This is a simplified example of Table 4 from the Guide and links indicators and standards to the question “Have Spanish-speaking persons been treated appropriately for LTBI and TB?”
Not that you will probably have more than one indicator for each evaluation question.
Gathering Credible Evidence: Data Collection
- Data Collection
- Where are the data?
- What methods will be used to collect data?
- How often will the data be collected?
- Who will collect the data?
- Tools for Data Collection
- Collect only the information you need
- Easy to administer and use
Reference: Table 5 in your Evaluation Plan Guide
Now that you have evaluation questions and indicators, you need to collect the necessary data to measure the indicators and answer your evaluation questions. More than one data collection method or source may be linked to each indicator. Your plan should explain how you will collect the necessary data for each indicator and address each of the following questions.
- Where can data be found, if existing?
- What methods will you use to collect the data? There are many methods you can use to collect new data including observations, questionnaires, interviews or focus groups.
- How often will the data be collected?
- Who is responsible for collecting the data?
After identifying data collection methods or sources, you need to develop or identify tools. Tools are the instruments, documents or strategies that you will use to collect the data. They include questionnaires, abstraction forms, observations forms or log books.
Gathering Credible Evidence: Data Collection
Linking indicators and data sources and specifying your data collection plan. Example from the Guide – Table 5.
It is important to link indicators to data sources, and then provide information about your data collection plan including who is responsible for collecting the data, when will it be collected and what methods you will use to collect the data. Table 5 in the guide will help you do this and record it in your evaluation plan.
This is a simplified version of Table 5 from the guide. Like Table 4 where there were multiple indicators for each question, there is likely to be multiple sources of data for each indicator.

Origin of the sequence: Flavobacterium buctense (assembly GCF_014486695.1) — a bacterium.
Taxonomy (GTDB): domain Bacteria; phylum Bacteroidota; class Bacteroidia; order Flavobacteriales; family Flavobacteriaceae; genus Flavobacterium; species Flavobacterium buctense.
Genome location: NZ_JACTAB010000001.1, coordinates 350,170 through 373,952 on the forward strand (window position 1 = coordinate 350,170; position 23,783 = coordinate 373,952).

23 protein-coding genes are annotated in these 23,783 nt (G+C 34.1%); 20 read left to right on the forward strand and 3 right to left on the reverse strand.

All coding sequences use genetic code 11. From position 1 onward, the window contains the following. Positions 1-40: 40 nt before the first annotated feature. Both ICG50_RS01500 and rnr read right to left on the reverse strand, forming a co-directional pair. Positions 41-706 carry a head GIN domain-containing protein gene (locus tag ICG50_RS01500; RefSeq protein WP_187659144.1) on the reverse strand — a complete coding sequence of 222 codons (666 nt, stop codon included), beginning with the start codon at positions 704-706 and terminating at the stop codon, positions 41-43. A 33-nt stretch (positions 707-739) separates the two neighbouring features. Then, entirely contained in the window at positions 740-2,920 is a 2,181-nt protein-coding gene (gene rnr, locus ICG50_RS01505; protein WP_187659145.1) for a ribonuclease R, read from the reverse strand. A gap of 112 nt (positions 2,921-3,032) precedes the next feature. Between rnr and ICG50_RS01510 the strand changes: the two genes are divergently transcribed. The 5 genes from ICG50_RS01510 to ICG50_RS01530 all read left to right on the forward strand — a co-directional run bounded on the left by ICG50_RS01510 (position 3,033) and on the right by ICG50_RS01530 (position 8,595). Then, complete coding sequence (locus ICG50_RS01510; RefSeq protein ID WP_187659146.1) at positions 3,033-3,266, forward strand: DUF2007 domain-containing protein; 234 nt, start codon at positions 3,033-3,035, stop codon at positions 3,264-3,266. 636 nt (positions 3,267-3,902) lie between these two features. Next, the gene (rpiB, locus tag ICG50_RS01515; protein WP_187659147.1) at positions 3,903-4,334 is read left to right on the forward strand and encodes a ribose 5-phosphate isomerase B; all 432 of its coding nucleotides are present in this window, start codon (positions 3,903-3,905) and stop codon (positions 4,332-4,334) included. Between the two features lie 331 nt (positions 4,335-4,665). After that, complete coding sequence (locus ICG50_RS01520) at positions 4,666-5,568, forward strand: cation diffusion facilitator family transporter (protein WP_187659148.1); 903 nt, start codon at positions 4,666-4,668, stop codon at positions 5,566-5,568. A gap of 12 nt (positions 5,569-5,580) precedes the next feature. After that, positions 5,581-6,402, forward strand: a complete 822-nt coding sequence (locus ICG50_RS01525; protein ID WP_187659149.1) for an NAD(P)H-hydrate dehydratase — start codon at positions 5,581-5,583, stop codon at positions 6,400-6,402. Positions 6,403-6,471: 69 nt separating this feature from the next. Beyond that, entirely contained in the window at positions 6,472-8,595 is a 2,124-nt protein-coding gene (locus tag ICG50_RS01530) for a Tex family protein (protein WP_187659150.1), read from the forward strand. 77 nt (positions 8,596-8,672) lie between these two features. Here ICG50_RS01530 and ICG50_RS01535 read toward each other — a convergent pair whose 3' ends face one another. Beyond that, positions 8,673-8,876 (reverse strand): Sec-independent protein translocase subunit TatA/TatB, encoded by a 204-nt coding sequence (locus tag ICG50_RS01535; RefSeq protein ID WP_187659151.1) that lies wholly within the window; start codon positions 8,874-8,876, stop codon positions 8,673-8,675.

Gathering Credible Evidence: Data Collection
- Human Subjects Considerations
- Evaluation Timeline
- Ensures that all stakeholders are aware of what activities are occurring at any time
- Helps to determine if your evaluation resources will be strained by too many activities happening at once
- Data Management and Storage
- Ensures confidentiality and data quality
Reference: Table 6 in your Evaluation Plan Guide
Human Subjects Consideration – at this point in planning you need to consider if your evaluation will require review by your program’s Institutional Review Board (IRB). Many program evaluations are exempt from review but this is an important consideration when developing your plan.
The final two components of this section – a timeline and a data management and storage plan are optional but useful components of your evaluation plan. Developing a timeline will ensure that all stakeholders are aware of what activities are occurring at any time. The timeline may also help you determine if your evaluation resources will be strained by too many activities happening at any given time.
Whether you include a data management and storage plan in your evaluation plan or not, they are important considerations. Ask yourself where you will keep the data? And who will have access to it? Proper handling of your data protects informant confidentiality and ensures high quality data.
Justifying Conclusions: Analysis and Interpretation
Once the data are collected, analysis and interpretation will help you understand what the findings mean for your program.
- What analysis techniques will you use for each data collection method?
- Who is responsible for analysis?
- What conclusions will you draw from your findings?
- How will you involve stakeholders?
Reference: Table 7 in your Evaluation Plan Guide
When you select your data collection methods, you also select your analysis methods. For data that can be quantified you can look at frequencies and counts. If you have sufficient data, statistical techniques can be used. For qualitative data, such as responses to interview questions or observations, you can look for patterns or trends with content analysis.
In your evaluation plan, identify the data collection methods, analysis techniques and who is responsible for the analysis. You can use table 7 in the guide to help you organize this.